Here's another reason to avoid yahoogroups

From: Joseph S Barrera III (
Date: Thu Apr 19 2001 - 01:32:39 PDT

So Tom, I do use yahoogroups for several lists, but mostly for
civilians who don't understand how to use majordomo and need a GUI for
subbing and unsubbing and so forth. Not that yahoogroup's interface is
good -- parts of it are severely confusing. But at any rate, read on:

Also sprach Joseph S Barrera III:
> I'm on a few civilian mailing lists (e.g. my wife's list about
> breeding/showing cavies) and this word mangling has just been driving
> people insane. Whoever thought of it should be killed repeatedly.
> - Joe
> Also sprach Nick Moffitt:

----- Forwarded message -----

Date: Mon, 2 Apr 2001 22:00:13 -0400
From: Kirrily Skud Robert <>
Subject: More on Yahoo mail's anti-virus attachment translation

Further to "Yahoo! Mail translates attachments" in RISKS-21.27, I saw
the following e-mail on a mailing list which discusses medieval cookery:

  From: <>
  Subject: (OT) "Medireview" ???
  Does anyone know why certain Web sites and mail servers change the word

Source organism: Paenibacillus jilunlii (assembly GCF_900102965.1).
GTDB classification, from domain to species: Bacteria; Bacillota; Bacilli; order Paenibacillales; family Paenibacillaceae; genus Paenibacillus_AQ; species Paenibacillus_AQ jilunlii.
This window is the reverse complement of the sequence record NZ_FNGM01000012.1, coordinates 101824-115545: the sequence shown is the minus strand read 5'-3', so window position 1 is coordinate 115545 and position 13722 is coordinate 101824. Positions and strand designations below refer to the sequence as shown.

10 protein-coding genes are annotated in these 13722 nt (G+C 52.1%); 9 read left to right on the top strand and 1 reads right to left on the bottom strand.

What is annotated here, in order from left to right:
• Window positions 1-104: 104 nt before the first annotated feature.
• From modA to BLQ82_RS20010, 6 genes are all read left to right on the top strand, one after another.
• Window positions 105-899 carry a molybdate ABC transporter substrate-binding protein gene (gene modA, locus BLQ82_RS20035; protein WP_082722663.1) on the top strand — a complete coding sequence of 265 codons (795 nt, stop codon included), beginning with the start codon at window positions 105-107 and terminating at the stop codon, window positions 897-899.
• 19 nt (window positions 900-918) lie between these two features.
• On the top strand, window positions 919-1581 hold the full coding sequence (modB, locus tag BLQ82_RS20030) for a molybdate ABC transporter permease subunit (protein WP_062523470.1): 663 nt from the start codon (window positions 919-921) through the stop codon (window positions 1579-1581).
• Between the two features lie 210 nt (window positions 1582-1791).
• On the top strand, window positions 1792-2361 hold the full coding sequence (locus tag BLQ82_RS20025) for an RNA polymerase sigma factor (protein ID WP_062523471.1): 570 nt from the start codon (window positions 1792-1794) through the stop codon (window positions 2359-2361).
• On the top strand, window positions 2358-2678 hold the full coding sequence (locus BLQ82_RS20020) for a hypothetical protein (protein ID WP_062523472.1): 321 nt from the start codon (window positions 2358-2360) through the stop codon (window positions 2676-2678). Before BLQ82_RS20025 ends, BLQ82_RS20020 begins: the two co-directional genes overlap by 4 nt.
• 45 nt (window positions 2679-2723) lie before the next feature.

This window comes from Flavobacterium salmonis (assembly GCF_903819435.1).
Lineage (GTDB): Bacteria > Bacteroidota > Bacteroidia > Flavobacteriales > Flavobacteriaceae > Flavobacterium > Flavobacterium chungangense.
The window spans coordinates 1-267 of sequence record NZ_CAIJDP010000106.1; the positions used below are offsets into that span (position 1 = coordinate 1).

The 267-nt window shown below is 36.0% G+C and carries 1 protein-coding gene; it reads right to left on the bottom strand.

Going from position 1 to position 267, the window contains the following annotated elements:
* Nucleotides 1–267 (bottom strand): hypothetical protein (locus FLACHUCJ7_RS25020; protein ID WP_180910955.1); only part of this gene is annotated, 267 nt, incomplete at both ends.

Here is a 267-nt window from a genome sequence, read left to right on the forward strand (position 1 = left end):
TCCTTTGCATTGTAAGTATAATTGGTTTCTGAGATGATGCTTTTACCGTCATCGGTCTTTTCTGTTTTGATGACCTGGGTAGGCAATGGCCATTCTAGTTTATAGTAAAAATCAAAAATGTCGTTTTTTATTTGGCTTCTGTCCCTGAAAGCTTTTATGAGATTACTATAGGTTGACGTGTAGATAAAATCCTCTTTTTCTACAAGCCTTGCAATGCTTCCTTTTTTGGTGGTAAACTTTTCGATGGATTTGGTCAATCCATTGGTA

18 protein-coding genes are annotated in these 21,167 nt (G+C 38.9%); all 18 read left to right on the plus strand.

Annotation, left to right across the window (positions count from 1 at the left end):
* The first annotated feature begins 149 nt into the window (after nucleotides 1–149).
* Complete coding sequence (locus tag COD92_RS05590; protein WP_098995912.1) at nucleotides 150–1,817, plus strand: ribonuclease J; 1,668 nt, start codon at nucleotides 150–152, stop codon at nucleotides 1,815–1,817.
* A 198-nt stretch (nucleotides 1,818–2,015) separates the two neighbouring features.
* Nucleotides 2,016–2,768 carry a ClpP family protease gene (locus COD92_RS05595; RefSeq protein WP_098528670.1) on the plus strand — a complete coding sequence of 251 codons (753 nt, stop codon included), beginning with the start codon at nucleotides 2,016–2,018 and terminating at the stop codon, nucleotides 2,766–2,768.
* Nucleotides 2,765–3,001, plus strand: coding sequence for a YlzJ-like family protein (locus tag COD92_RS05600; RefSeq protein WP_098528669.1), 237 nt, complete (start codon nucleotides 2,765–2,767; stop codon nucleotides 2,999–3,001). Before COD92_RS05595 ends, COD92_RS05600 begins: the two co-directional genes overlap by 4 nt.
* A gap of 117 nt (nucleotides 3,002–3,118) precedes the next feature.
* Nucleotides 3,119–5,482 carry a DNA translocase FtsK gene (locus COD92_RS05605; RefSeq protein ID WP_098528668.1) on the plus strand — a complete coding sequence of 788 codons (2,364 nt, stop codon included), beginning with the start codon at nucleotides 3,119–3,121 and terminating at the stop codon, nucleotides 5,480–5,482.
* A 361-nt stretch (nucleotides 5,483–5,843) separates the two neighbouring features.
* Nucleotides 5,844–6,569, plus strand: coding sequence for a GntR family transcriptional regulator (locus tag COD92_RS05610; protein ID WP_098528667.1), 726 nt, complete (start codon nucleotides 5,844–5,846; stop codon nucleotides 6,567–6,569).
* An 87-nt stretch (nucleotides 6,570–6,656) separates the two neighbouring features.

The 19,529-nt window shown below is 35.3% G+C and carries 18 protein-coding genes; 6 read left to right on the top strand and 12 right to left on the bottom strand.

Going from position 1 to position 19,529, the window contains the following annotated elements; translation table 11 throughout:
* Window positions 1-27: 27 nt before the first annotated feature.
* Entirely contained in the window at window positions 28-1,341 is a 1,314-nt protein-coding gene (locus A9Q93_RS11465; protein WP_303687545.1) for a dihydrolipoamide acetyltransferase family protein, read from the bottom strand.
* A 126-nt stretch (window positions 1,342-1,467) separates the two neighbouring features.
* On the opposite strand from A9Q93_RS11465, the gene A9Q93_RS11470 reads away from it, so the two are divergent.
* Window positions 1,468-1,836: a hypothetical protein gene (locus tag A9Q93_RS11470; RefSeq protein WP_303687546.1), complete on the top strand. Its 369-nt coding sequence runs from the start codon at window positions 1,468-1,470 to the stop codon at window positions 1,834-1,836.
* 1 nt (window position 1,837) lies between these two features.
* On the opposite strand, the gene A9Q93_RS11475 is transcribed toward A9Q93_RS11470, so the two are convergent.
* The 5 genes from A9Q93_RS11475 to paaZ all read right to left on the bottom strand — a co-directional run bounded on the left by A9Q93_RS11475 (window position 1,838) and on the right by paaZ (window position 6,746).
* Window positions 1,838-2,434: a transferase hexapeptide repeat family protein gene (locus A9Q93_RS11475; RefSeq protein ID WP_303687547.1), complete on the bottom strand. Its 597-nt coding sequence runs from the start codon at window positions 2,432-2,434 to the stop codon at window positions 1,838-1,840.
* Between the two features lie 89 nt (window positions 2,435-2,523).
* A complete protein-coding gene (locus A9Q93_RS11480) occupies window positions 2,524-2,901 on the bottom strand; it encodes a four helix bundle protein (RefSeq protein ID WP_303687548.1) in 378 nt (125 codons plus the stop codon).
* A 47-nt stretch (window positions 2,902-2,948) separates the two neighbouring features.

"medieval" to "medireview" without any warning? Have I missed something?
  Did they change the spelling of the word, and not mail me the notice?

In addition to translating terms like "expression" to "statement" and "eval"
to "review" in an attempt to disable potential virus code, it seems that
they don't check for word boundaries, so "eval" is translated to "review"
even when it's within a word like "medieval".

It's easy to fix this in Perl (for instance), where the programmer
would write


to check for word boundaries.

The RISKS? Firstly, "two wrongs don't make a right." Yahoo's half-baked
attempt to fix one problem without adequate thought or testing has caused
more problems. Secondly, while the mangling of the word "medieval" on a
cookery mailing list may be unimportant, similar mangling occurring to a
person's name, address, e-mail address, URL or other important data could
have knock-on effects of a much more serious nature.

  Addendum: I've just had a report of an actual instance of a mangled
  e-mail address:

> Someone [...] changed his e-mail address to "cheval" and several of us
> couldn't get his new address straight because it kept coming up at
> "chreview". Eventually, we realized what the word actually was, but it
> took a while.


Kirrily "Skud" Robert

----- End forwarded message -----

This archive was generated by hypermail 2b29 : Sun Apr 29 2001 - 20:25:57 PDT